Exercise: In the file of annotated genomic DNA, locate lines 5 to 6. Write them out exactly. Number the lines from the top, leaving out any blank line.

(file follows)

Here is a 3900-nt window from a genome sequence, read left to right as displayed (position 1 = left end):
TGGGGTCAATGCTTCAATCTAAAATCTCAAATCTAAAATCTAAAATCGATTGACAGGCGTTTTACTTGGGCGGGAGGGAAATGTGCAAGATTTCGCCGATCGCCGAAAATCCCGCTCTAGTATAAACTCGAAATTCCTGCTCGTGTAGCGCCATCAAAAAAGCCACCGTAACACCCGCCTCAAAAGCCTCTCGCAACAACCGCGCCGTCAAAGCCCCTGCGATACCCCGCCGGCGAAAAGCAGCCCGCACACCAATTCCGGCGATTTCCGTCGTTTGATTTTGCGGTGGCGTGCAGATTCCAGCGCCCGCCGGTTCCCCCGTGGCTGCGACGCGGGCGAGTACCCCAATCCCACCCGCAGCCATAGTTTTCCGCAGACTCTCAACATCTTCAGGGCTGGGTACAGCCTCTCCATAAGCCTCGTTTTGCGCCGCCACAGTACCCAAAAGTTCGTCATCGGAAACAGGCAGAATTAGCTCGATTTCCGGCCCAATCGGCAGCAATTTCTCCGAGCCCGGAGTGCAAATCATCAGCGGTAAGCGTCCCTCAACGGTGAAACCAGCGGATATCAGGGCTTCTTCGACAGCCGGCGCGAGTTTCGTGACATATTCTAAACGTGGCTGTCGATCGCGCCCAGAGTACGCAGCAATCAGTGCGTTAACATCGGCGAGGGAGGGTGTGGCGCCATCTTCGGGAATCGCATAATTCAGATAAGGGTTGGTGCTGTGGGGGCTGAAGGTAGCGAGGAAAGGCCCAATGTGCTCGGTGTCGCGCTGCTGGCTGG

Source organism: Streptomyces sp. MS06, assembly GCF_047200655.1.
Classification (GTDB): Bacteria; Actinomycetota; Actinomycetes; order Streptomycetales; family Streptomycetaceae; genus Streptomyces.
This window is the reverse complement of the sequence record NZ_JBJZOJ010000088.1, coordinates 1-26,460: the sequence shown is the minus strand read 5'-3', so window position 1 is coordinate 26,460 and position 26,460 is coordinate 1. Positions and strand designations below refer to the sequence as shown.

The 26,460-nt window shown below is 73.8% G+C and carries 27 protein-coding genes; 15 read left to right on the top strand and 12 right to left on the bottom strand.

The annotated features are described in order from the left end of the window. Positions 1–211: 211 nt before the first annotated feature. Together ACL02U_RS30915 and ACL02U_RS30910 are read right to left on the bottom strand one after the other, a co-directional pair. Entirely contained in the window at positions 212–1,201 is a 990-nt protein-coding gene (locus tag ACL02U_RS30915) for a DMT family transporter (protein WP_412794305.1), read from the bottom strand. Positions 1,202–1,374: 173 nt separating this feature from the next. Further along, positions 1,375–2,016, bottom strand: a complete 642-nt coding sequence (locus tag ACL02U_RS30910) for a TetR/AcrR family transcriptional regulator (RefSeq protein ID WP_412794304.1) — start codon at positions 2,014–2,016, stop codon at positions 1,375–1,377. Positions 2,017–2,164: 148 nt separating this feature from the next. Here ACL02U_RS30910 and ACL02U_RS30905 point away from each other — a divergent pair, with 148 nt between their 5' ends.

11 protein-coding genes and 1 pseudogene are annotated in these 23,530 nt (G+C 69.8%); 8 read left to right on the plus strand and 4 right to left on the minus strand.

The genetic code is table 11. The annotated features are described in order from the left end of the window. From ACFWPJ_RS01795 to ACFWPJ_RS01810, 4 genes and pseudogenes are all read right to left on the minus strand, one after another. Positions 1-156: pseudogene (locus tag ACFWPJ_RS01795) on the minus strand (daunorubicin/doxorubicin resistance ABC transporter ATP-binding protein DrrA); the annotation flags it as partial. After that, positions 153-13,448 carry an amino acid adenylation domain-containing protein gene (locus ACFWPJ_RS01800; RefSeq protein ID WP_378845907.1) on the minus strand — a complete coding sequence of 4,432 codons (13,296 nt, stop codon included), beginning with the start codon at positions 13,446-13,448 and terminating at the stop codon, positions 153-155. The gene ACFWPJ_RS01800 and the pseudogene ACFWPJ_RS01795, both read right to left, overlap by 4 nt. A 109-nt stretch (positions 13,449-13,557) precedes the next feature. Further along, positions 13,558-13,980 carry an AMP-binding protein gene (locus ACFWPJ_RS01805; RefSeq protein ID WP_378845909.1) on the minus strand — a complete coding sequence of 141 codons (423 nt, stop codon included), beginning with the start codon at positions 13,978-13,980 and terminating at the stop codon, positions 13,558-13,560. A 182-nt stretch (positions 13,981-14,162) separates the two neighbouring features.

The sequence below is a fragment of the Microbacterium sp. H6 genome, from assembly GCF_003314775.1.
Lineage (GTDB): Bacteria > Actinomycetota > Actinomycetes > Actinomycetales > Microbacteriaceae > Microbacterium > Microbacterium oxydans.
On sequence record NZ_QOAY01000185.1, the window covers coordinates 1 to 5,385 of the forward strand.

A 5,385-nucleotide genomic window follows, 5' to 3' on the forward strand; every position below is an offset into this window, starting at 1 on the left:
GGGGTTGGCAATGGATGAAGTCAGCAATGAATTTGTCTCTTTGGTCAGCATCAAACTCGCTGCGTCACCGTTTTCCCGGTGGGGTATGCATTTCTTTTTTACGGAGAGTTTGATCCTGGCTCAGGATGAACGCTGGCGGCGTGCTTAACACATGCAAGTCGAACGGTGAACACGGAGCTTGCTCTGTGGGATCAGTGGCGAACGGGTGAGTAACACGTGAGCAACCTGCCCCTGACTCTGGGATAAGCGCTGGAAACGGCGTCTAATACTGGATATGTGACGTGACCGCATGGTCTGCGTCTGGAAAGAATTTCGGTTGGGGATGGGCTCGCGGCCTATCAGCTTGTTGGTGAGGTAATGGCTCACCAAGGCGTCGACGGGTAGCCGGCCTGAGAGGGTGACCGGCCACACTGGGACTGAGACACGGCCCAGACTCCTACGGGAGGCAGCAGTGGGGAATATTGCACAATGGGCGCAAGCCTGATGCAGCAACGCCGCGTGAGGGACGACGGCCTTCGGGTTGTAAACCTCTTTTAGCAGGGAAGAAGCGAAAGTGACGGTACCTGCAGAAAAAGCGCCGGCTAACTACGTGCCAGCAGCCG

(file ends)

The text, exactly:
This window is the reverse complement of the sequence record NZ_JBJZOJ010000088.1, coordinates 1-26,460: the sequence shown is the minus strand read 5'-3', so window position 1 is coordinate 26,460 and position 26,460 is coordinate 1. Positions and strand designations below refer to the sequence as shown.

The 26,460-nt window shown below is 73.8% G+C and carries 27 protein-coding genes; 15 read left to right on the top strand and 12 right to left on the bottom strand.